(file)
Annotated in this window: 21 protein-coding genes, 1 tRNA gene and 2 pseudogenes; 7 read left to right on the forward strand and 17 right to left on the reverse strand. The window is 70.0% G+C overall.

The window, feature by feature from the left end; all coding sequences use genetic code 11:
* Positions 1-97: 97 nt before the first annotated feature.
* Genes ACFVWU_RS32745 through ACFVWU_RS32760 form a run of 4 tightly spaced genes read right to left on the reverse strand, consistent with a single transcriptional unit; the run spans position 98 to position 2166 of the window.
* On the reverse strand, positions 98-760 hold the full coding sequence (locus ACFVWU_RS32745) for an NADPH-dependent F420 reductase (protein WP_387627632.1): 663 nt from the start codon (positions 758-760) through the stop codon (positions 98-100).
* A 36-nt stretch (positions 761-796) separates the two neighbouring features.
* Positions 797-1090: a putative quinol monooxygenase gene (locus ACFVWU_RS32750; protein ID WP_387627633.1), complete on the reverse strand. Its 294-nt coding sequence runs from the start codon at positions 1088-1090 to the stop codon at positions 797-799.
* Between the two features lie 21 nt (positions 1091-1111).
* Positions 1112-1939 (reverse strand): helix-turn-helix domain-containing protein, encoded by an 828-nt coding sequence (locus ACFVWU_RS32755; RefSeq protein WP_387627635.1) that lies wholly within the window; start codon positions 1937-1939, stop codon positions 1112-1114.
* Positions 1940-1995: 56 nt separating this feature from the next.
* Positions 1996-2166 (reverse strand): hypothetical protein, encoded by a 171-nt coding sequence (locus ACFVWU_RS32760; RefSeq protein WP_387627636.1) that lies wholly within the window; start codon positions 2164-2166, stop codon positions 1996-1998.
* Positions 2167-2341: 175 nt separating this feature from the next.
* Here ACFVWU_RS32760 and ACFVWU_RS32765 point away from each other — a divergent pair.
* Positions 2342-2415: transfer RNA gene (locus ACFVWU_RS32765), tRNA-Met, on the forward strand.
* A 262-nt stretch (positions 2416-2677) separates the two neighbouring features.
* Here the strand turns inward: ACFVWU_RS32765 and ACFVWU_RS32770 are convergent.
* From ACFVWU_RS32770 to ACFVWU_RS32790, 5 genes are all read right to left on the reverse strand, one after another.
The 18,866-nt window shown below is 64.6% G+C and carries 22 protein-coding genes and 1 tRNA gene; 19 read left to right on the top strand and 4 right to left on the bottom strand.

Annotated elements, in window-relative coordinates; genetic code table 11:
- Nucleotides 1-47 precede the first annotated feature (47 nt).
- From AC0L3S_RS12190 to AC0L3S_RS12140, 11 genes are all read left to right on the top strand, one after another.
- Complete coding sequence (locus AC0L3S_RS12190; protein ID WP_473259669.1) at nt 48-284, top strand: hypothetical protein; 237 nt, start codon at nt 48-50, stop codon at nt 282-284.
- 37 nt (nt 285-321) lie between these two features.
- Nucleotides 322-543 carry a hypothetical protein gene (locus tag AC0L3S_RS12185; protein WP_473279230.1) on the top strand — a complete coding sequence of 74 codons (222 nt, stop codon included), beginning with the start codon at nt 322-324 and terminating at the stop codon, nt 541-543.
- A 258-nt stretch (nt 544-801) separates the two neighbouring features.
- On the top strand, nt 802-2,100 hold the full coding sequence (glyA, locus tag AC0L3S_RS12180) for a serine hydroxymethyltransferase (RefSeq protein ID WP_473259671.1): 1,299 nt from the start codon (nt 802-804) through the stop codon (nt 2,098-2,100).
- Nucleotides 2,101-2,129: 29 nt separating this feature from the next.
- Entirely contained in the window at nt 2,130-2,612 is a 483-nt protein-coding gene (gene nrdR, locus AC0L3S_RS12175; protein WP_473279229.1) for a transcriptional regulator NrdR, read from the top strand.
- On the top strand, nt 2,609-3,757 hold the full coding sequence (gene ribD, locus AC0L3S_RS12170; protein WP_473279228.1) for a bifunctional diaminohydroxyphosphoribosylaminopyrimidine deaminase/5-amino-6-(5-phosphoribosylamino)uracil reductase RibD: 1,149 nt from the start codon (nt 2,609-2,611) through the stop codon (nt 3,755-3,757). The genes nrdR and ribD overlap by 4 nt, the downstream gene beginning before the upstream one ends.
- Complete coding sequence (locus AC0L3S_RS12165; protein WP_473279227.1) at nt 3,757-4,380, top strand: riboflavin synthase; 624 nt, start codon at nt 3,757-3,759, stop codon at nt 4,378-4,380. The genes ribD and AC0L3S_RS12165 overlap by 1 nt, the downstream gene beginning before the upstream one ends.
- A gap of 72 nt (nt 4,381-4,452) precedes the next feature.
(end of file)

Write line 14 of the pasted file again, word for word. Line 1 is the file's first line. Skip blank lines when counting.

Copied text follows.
* Positions 2342-2415: transfer RNA gene (locus ACFVWU_RS32765), tRNA-Met, on the forward strand.